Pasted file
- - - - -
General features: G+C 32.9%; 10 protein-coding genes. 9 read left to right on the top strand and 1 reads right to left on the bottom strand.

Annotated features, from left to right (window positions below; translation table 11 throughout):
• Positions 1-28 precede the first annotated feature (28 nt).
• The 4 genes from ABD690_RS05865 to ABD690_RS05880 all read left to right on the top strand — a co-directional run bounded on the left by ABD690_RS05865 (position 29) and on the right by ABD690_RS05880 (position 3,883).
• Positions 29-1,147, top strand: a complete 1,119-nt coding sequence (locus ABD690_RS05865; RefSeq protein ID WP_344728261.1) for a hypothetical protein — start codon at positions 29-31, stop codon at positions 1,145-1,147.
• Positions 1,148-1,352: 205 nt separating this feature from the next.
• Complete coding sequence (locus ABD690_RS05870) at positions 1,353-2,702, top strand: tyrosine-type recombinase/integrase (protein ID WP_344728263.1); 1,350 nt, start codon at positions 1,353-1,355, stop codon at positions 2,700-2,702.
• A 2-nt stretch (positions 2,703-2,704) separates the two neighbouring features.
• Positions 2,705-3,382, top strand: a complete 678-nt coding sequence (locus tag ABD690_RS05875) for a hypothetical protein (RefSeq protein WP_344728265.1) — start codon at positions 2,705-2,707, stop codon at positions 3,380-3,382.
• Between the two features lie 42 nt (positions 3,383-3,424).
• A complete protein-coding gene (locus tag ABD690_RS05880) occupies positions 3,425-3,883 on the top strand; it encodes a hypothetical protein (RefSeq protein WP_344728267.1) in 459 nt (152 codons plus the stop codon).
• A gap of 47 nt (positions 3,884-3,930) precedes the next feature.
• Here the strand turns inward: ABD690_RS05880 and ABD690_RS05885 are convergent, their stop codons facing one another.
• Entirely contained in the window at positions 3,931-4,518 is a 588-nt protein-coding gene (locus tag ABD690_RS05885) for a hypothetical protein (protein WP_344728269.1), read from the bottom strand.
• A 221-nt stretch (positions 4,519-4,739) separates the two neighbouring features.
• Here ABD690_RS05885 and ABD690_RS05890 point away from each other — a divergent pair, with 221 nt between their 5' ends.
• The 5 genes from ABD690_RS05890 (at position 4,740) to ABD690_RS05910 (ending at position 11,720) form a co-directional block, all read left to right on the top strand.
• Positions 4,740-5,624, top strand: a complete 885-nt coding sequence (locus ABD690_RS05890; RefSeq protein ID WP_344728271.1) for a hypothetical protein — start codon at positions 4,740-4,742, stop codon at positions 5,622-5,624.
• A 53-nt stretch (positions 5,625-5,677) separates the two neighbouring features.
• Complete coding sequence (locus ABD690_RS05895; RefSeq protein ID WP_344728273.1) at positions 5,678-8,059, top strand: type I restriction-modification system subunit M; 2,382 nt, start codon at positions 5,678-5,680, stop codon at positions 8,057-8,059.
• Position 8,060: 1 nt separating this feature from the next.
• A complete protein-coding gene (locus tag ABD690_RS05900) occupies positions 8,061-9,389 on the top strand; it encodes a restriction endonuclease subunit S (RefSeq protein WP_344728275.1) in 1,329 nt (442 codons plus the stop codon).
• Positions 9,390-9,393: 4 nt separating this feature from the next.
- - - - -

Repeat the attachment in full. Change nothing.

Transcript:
General features: G+C 32.9%; 10 protein-coding genes. 9 read left to right on the top strand and 1 reads right to left on the bottom strand.

Annotated features, from left to right (window positions below; translation table 11 throughout):
• Positions 1-28 precede the first annotated feature (28 nt).
• The 4 genes from ABD690_RS05865 to ABD690_RS05880 all read left to right on the top strand — a co-directional run bounded on the left by ABD690_RS05865 (position 29) and on the right by ABD690_RS05880 (position 3,883).
• Positions 29-1,147, top strand: a complete 1,119-nt coding sequence (locus ABD690_RS05865; RefSeq protein ID WP_344728261.1) for a hypothetical protein — start codon at positions 29-31, stop codon at positions 1,145-1,147.
• Positions 1,148-1,352: 205 nt separating this feature from the next.
• Complete coding sequence (locus ABD690_RS05870) at positions 1,353-2,702, top strand: tyrosine-type recombinase/integrase (protein ID WP_344728263.1); 1,350 nt, start codon at positions 1,353-1,355, stop codon at positions 2,700-2,702.
• A 2-nt stretch (positions 2,703-2,704) separates the two neighbouring features.
• Positions 2,705-3,382, top strand: a complete 678-nt coding sequence (locus tag ABD690_RS05875) for a hypothetical protein (RefSeq protein WP_344728265.1) — start codon at positions 2,705-2,707, stop codon at positions 3,380-3,382.
• Between the two features lie 42 nt (positions 3,383-3,424).
• A complete protein-coding gene (locus tag ABD690_RS05880) occupies positions 3,425-3,883 on the top strand; it encodes a hypothetical protein (RefSeq protein WP_344728267.1) in 459 nt (152 codons plus the stop codon).
• A gap of 47 nt (positions 3,884-3,930) precedes the next feature.
• Here the strand turns inward: ABD690_RS05880 and ABD690_RS05885 are convergent, their stop codons facing one another.
• Entirely contained in the window at positions 3,931-4,518 is a 588-nt protein-coding gene (locus tag ABD690_RS05885) for a hypothetical protein (protein WP_344728269.1), read from the bottom strand.
• A 221-nt stretch (positions 4,519-4,739) separates the two neighbouring features.
• Here ABD690_RS05885 and ABD690_RS05890 point away from each other — a divergent pair, with 221 nt between their 5' ends.
• The 5 genes from ABD690_RS05890 (at position 4,740) to ABD690_RS05910 (ending at position 11,720) form a co-directional block, all read left to right on the top strand.
• Positions 4,740-5,624, top strand: a complete 885-nt coding sequence (locus ABD690_RS05890; RefSeq protein ID WP_344728271.1) for a hypothetical protein — start codon at positions 4,740-4,742, stop codon at positions 5,622-5,624.
• A 53-nt stretch (positions 5,625-5,677) separates the two neighbouring features.
• Complete coding sequence (locus ABD690_RS05895; RefSeq protein ID WP_344728273.1) at positions 5,678-8,059, top strand: type I restriction-modification system subunit M; 2,382 nt, start codon at positions 5,678-5,680, stop codon at positions 8,057-8,059.
• Position 8,060: 1 nt separating this feature from the next.
• A complete protein-coding gene (locus tag ABD690_RS05900) occupies positions 8,061-9,389 on the top strand; it encodes a restriction endonuclease subunit S (RefSeq protein WP_344728275.1) in 1,329 nt (442 codons plus the stop codon).
• Positions 9,390-9,393: 4 nt separating this feature from the next.